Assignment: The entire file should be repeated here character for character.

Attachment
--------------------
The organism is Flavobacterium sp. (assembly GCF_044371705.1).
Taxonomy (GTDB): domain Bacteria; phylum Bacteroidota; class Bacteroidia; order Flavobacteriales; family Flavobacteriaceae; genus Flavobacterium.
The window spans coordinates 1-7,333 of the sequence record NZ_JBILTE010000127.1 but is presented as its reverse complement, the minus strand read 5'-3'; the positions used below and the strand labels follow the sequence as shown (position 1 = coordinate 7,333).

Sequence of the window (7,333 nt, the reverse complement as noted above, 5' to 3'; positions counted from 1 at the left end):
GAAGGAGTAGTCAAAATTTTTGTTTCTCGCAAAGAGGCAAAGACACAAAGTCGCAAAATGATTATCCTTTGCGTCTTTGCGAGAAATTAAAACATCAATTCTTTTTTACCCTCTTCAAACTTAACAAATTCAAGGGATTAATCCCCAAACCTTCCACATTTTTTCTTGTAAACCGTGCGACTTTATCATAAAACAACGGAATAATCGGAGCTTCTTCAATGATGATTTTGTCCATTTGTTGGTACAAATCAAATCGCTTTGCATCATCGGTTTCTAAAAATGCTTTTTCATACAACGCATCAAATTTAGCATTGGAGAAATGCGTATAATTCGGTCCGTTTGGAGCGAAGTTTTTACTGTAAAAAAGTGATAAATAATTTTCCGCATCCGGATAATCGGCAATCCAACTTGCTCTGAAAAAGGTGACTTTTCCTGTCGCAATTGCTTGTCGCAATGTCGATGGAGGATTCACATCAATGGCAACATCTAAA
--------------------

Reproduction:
The organism is Flavobacterium sp. (assembly GCF_044371705.1).
Taxonomy (GTDB): domain Bacteria; phylum Bacteroidota; class Bacteroidia; order Flavobacteriales; family Flavobacteriaceae; genus Flavobacterium.
The window spans coordinates 1-7,333 of the sequence record NZ_JBILTE010000127.1 but is presented as its reverse complement, the minus strand read 5'-3'; the positions used below and the strand labels follow the sequence as shown (position 1 = coordinate 7,333).

Sequence of the window (7,333 nt, the reverse complement as noted above, 5' to 3'; positions counted from 1 at the left end):
GAAGGAGTAGTCAAAATTTTTGTTTCTCGCAAAGAGGCAAAGACACAAAGTCGCAAAATGATTATCCTTTGCGTCTTTGCGAGAAATTAAAACATCAATTCTTTTTTACCCTCTTCAAACTTAACAAATTCAAGGGATTAATCCCCAAACCTTCCACATTTTTTCTTGTAAACCGTGCGACTTTATCATAAAACAACGGAATAATCGGAGCTTCTTCAATGATGATTTTGTCCATTTGTTGGTACAAATCAAATCGCTTTGCATCATCGGTTTCTAAAAATGCTTTTTCATACAACGCATCAAATTTAGCATTGGAGAAATGCGTATAATTCGGTCCGTTTGGAGCGAAGTTTTTACTGTAAAAAAGTGATAAATAATTTTCCGCATCCGGATAATCGGCAATCCAACTTGCTCTGAAAAAGGTGACTTTTCCTGTCGCAATTGCTTGTCGCAATGTCGATGGAGGATTCACATCAATGGCAACATCTAAA